Residential care homes are often tucked into neighborhoods and provide increased supervision, as well as assistance with activities of daily living (ADLs), for elderly adults.
Just like every house on the block is different, no two residential care facilities are styled or managed the same way. Learn more about what’s included in residential care homes, including the services, staffing, costs, and more.
There are many other terms used to talk about residential care homes. Depending on where you live, they might be called:
Residential homes are intended for those who may require increased care but don’t have intensive medical needs, such as requiring daily injections or a feeding tube.
Our advisors help 300,000 families each year find the right senior care for their loved ones.
“Adult family homes are a higher level of care than assisted living,” says Cindy Nelson, a Senior Living Advisor at A Place for Mom. “It’s usually the next step when someone requires more supervision and attention.”
General residential home care services include:
The price tag for living in a residential care community is often half the cost of a nursing home. In some states, it’s even more affordable than an assisted living community. Although prices vary considerably, residential home cares usually cost around $3,500 to $4,500 per month. Care homes that specialize in dementia care typically range from $5,000 to $6,000 per month.
Personal care homes are typically private pay. However, some long-term care insurance policies pay for residential care home costs. Veterans may also receive some financial assistance through the U.S. Department of Veterans Affairs Community Residential Care (CRC) program.
Maria Macariola, an adult care home owner and trauma nurse in Washington, says that many of her residents with long-term care policies are fully reimbursed for their care home services. People often forget they have this coverage, she says.
Medicaid health insurance, administrated by states, is the largest public payer of long-term health care services. It can help pay for medical and long-term care for low-income people who qualify. However, some residencies don’t accept Medicaid. Medicare doesn’t typically pay for custodial care or care home fees.
Residential care homes are usually quieter than assisted living facilities and offer a smaller, homelike family setting for seniors, says Nelson.
Care home residencies typically are located in traditional neighborhood homes and are equipped to care for a small number of residents, usually between two and 10. Limited part-time medical care is offered, but it’s not a primary focus in this type of senior living.
A care home’s family-like atmosphere is fostered by a high staff-to-patient ratio, which is typically higher than nursing homes or assisted living communities. The staff-to-resident ratio varies, ranging from 1-to-3 to 1-to-6.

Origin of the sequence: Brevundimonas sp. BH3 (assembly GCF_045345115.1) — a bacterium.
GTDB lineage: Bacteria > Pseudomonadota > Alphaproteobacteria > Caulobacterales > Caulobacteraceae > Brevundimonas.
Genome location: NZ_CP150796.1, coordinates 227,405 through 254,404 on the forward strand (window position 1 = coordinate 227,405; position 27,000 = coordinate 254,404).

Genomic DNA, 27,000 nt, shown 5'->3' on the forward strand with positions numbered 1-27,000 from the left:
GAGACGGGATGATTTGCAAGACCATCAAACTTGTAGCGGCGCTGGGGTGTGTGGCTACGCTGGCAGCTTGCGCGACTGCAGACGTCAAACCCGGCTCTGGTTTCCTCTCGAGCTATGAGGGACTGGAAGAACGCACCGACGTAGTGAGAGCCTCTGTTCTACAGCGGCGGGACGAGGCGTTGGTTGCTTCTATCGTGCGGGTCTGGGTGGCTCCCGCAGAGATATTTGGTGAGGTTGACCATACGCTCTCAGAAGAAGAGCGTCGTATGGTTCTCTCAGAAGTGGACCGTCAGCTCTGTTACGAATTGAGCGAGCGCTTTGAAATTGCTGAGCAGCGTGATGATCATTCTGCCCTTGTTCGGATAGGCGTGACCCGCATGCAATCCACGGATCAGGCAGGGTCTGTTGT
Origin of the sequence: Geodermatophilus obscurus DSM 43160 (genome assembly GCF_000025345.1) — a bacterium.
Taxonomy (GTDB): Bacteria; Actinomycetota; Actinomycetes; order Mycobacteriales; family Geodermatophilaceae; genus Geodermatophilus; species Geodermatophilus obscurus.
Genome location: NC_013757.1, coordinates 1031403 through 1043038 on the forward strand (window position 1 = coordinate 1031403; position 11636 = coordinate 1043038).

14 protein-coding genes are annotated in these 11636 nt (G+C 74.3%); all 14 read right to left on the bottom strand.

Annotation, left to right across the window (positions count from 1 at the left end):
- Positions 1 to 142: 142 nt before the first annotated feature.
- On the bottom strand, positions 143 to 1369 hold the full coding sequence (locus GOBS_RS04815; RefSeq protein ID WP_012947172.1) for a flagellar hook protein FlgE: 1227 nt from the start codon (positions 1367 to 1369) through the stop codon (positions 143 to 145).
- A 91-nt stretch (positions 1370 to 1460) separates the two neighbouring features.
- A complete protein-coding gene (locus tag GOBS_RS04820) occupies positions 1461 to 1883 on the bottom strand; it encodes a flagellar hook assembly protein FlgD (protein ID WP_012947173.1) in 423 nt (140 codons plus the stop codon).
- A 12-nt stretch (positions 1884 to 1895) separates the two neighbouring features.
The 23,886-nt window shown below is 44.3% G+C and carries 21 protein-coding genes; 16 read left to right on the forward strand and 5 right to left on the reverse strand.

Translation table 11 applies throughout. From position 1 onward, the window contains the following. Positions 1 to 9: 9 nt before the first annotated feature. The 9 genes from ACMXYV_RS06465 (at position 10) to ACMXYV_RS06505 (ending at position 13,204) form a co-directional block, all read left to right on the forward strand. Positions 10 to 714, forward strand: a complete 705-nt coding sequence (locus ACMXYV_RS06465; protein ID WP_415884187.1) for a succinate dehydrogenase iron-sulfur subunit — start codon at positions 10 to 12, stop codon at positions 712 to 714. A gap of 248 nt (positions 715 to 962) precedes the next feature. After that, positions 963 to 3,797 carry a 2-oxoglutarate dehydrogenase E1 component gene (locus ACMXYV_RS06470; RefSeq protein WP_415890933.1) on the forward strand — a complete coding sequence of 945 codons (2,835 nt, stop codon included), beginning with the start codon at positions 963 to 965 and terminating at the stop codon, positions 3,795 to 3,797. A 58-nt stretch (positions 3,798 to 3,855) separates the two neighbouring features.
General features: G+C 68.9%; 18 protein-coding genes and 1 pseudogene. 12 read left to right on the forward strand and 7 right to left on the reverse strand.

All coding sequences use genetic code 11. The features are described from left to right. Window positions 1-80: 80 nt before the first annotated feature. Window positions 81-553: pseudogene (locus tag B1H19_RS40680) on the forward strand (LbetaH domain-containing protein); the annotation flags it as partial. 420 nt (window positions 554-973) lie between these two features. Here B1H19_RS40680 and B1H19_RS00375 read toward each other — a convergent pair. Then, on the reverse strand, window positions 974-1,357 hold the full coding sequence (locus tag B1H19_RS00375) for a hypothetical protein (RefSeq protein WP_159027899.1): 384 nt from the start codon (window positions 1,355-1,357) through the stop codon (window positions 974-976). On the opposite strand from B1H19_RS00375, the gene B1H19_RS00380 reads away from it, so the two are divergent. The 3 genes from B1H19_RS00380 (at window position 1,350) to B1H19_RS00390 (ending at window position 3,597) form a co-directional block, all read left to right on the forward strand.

There are basic educational requirements for caregivers, according to Macariola. They must be a certified nursing assistant and health care aid. The Nursing Aid Registries provides a state-based directory of nurse aid registries.
You can check within your state to ensure that the caregivers’ certifications are complete and valid. Each state is different, so some may require more training to become certified.
Finding the right care involves matching your loved one’s unique needs and preferences with an atmosphere and staff equipped to assist them.
For a senior citizen who is very active, a residential care home may not offer enough stimulation depending on their hobbies and interests.
“We have arts, crafts, and music in our adult home. On the weekends we have a salon that comes in, and families can visit on the weekends, too,” says Macariola.
It’s usually best to ask the care home what kinds of activities are available, as each home is different. Often, larger assisted living communities offer a wider range of social activities, including games, events, field trips, and more.
“Individuals in residential care homes usually have high care needs,” says Nelson. “We usually refer families to them when someone has a high risk of falling, or if they’re getting closer to their final years of life.”
Residential care homes vary greatly, so it’s essential to assess the needs of the future resident. If they require around-the-clock staff care, for example, it’s important to visit several homes to find the best combination of staffing and resources for your aging family member.
Many residential care homes also cater to people with dementia, says Nelson.
Researching adult family homes can be complicated because there are no federal standards for these communities. Some states have regulations and licensing rules, while others don’t require it.
For example, Missouri’s licensing for residential care facilities is provided by the Department of Health and Human Services. They have applications and a directory of licensed facilities online.
In states that license residential care homes, surveys on each elder care home are available at local licensing offices. Care homes are required to provide their most recent survey if it’s requested.
“You can ask the homeowner for their recent survey results to find out if there are any citations,” Nelson says. “A social worker from the state completes these annually.”
To learn more about care home and assisted living licensing in your state, check out our comprehensive guide to assisted living regulations.
There are many different types of senior communities and care available. Contact our Senior Living Advisors to schedule tours, ask questions, and find more senior living resources.
Merritt Whitely is an editor at A Place for Mom. She developed health content for seniors at Hearing Charities of America and the National Hearing Aid Project. She’s also managed multiple print publications, blogs, and social media channels for seniors as the marketing manager at Sertoma, Inc.